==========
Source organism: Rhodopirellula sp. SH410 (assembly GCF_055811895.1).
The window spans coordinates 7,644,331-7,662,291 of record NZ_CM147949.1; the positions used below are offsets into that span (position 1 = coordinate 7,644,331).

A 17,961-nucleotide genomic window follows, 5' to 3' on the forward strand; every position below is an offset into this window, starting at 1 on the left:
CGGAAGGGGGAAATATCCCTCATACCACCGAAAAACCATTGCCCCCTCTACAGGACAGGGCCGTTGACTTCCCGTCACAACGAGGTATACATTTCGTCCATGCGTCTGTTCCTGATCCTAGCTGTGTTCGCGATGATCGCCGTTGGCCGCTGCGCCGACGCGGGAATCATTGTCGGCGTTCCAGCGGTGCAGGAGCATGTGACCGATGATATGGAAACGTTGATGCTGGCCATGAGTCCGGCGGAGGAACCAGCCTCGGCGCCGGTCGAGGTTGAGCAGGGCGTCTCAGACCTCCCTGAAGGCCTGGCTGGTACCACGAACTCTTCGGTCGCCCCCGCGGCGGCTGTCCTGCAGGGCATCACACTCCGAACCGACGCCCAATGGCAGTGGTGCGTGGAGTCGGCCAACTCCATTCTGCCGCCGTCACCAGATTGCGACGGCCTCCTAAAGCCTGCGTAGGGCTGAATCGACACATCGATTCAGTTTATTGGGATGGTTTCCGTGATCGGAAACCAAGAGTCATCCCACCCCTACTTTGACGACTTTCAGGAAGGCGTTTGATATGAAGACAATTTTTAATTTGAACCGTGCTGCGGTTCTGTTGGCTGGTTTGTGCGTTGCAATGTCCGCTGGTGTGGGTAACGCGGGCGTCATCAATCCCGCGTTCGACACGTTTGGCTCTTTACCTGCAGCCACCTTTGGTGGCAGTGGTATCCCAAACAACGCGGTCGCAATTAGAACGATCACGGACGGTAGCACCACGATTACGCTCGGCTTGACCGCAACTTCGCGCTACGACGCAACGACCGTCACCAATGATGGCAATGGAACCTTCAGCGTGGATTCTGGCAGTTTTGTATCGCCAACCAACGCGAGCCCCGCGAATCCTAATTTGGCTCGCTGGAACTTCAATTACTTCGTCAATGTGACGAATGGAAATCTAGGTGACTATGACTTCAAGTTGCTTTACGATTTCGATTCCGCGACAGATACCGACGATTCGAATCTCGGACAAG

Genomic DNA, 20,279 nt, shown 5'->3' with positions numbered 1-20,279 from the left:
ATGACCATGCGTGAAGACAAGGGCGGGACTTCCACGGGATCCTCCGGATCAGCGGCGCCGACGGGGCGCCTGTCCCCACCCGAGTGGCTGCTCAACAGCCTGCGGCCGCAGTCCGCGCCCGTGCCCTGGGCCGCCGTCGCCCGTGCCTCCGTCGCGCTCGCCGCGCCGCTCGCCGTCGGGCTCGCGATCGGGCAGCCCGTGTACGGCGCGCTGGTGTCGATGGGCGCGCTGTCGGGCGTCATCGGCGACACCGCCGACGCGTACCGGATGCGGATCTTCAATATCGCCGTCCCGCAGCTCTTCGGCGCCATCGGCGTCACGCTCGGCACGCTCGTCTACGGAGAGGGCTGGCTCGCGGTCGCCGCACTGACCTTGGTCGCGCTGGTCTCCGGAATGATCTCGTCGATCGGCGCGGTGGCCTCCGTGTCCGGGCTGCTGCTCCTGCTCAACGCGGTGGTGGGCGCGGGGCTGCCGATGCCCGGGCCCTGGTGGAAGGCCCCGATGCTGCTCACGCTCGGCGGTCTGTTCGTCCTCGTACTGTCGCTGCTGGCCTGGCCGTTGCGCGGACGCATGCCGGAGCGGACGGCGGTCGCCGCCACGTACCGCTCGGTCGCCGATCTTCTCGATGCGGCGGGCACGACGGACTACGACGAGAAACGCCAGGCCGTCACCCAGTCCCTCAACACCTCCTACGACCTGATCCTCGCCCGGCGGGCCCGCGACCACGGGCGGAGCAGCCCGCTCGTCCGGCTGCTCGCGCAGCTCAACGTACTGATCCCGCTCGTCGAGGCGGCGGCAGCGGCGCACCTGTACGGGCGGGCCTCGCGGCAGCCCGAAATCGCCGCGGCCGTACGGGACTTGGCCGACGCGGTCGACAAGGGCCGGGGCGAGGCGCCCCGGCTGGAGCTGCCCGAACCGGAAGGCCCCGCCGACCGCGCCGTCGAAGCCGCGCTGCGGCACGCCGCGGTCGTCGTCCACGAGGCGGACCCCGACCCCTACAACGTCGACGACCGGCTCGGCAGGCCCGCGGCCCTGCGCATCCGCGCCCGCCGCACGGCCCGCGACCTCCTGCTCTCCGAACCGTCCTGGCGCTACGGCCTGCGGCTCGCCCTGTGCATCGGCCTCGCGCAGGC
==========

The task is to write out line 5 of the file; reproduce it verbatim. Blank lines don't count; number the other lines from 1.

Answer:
Genomic DNA, 20,279 nt, shown 5'->3' with positions numbered 1-20,279 from the left: